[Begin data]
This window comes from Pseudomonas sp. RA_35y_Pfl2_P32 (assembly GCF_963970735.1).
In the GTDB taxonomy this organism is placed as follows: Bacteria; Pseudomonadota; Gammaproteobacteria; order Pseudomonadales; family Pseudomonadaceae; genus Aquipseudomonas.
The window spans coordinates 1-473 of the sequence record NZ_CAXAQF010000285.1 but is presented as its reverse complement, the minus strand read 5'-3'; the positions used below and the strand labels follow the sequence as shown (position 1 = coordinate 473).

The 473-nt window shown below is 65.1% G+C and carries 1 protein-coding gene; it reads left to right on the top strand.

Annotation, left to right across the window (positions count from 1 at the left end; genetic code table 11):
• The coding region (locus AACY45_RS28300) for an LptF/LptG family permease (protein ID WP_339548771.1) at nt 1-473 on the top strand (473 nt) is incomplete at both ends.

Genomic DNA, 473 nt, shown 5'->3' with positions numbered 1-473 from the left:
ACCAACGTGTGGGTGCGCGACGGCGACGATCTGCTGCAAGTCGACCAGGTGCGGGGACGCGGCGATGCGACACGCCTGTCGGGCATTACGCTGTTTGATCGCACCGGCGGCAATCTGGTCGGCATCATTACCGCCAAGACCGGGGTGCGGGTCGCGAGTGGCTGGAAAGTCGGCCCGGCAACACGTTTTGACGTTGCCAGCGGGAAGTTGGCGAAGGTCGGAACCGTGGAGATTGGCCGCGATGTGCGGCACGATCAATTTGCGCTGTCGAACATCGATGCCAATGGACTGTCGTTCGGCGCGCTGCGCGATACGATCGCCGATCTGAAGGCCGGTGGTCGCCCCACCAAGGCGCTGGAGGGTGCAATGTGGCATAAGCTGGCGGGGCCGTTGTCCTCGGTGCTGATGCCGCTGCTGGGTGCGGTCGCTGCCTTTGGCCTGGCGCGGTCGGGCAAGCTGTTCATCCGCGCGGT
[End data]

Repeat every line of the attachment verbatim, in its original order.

This window comes from Pseudomonas sp. RA_35y_Pfl2_P32 (assembly GCF_963970735.1).
In the GTDB taxonomy this organism is placed as follows: Bacteria; Pseudomonadota; Gammaproteobacteria; order Pseudomonadales; family Pseudomonadaceae; genus Aquipseudomonas.
The window spans coordinates 1-473 of the sequence record NZ_CAXAQF010000285.1 but is presented as its reverse complement, the minus strand read 5'-3'; the positions used below and the strand labels follow the sequence as shown (position 1 = coordinate 473).

The 473-nt window shown below is 65.1% G+C and carries 1 protein-coding gene; it reads left to right on the top strand.

Annotation, left to right across the window (positions count from 1 at the left end; genetic code table 11):
• The coding region (locus AACY45_RS28300) for an LptF/LptG family permease (protein ID WP_339548771.1) at nt 1-473 on the top strand (473 nt) is incomplete at both ends.

Genomic DNA, 473 nt, shown 5'->3' with positions numbered 1-473 from the left:
ACCAACGTGTGGGTGCGCGACGGCGACGATCTGCTGCAAGTCGACCAGGTGCGGGGACGCGGCGATGCGACACGCCTGTCGGGCATTACGCTGTTTGATCGCACCGGCGGCAATCTGGTCGGCATCATTACCGCCAAGACCGGGGTGCGGGTCGCGAGTGGCTGGAAAGTCGGCCCGGCAACACGTTTTGACGTTGCCAGCGGGAAGTTGGCGAAGGTCGGAACCGTGGAGATTGGCCGCGATGTGCGGCACGATCAATTTGCGCTGTCGAACATCGATGCCAATGGACTGTCGTTCGGCGCGCTGCGCGATACGATCGCCGATCTGAAGGCCGGTGGTCGCCCCACCAAGGCGCTGGAGGGTGCAATGTGGCATAAGCTGGCGGGGCCGTTGTCCTCGGTGCTGATGCCGCTGCTGGGTGCGGTCGCTGCCTTTGGCCTGGCGCGGTCGGGCAAGCTGTTCATCCGCGCGGT